The U.S. dollar has been one of the worst-performing developed market currencies this year, which has been good news for the euro and the CurrencyShares Euro Currency Trust (NYSEArca: FXE).
FXE climbed 4.5% in the first quarter and is now higher by 4.7% year-to-date. That is an impressive showing for the once embattled common currency. Coming into this year, some market observers predicted the euro would not weaken against the U.S. dollar as much as was seen in the previous two years. The U.S. dollar has previously been strengthening on the prospect of a tighter monetary policy, which would help remove some of the excess liquidity sloshing around in the economy.
However, the euro and FXE could be poised to take breathers as some familiar problems come back into the picture. And the euro’s potential retreat is likely to have little to do with the European Central Bank (ECB).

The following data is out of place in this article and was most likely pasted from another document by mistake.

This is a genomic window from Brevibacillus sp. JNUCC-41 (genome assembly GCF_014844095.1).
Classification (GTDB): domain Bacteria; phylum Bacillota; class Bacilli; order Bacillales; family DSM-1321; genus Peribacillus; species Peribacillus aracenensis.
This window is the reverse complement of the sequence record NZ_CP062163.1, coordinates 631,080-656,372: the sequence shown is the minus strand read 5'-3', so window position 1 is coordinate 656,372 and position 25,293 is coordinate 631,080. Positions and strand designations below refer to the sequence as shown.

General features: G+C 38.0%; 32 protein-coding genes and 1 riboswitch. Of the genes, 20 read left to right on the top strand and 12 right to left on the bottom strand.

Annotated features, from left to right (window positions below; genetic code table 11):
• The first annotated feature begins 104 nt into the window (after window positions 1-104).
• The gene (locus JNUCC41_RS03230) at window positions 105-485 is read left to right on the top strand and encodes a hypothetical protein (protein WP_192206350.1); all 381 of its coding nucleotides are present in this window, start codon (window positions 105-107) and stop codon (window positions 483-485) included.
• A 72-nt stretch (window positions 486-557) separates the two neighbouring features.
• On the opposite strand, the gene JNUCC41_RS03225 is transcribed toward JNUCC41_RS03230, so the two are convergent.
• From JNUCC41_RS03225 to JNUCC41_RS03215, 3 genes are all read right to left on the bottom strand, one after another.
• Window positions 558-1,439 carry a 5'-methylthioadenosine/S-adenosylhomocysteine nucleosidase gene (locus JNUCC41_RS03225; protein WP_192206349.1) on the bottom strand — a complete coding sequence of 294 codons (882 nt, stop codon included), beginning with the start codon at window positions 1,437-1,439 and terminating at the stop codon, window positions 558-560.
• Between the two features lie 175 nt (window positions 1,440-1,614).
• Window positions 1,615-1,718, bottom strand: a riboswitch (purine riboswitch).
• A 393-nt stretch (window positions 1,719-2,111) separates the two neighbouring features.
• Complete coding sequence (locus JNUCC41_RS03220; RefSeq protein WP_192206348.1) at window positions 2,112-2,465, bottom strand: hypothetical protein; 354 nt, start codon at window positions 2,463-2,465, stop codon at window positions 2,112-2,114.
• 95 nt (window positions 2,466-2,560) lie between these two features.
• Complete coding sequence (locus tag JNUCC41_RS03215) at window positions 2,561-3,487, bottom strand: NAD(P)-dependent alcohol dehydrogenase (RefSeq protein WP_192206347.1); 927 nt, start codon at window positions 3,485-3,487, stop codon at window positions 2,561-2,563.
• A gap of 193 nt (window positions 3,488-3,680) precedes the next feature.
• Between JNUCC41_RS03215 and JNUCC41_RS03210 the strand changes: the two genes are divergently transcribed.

ECB President Mario Draghi has previously signaled that the ECB could expand its quantitative-easing program to bolster growth and bring inflation back up, stating that the return of inflation to target is more important than the impact of ultra-low rates.
“The European Central Bank continued an aggressive stimulus policy during their meeting on March 10. The ECB is using negative interest rates of -.04% as well as an increased program of bond buying for quantitative easing, increasing to 80 billion Euros per month. The ECB also drastically cut their inflation forecast for 2016 to 0.1% from 1.0%. Eurozone growth is predicted to be a weak 1.4% for 2016, 1.7% for 2017, and 1.9% for 2018. The ECB decided against implementing a tiered deposit rate. The Bank of Japan implemented such a program in January,” according to OptionsExpress.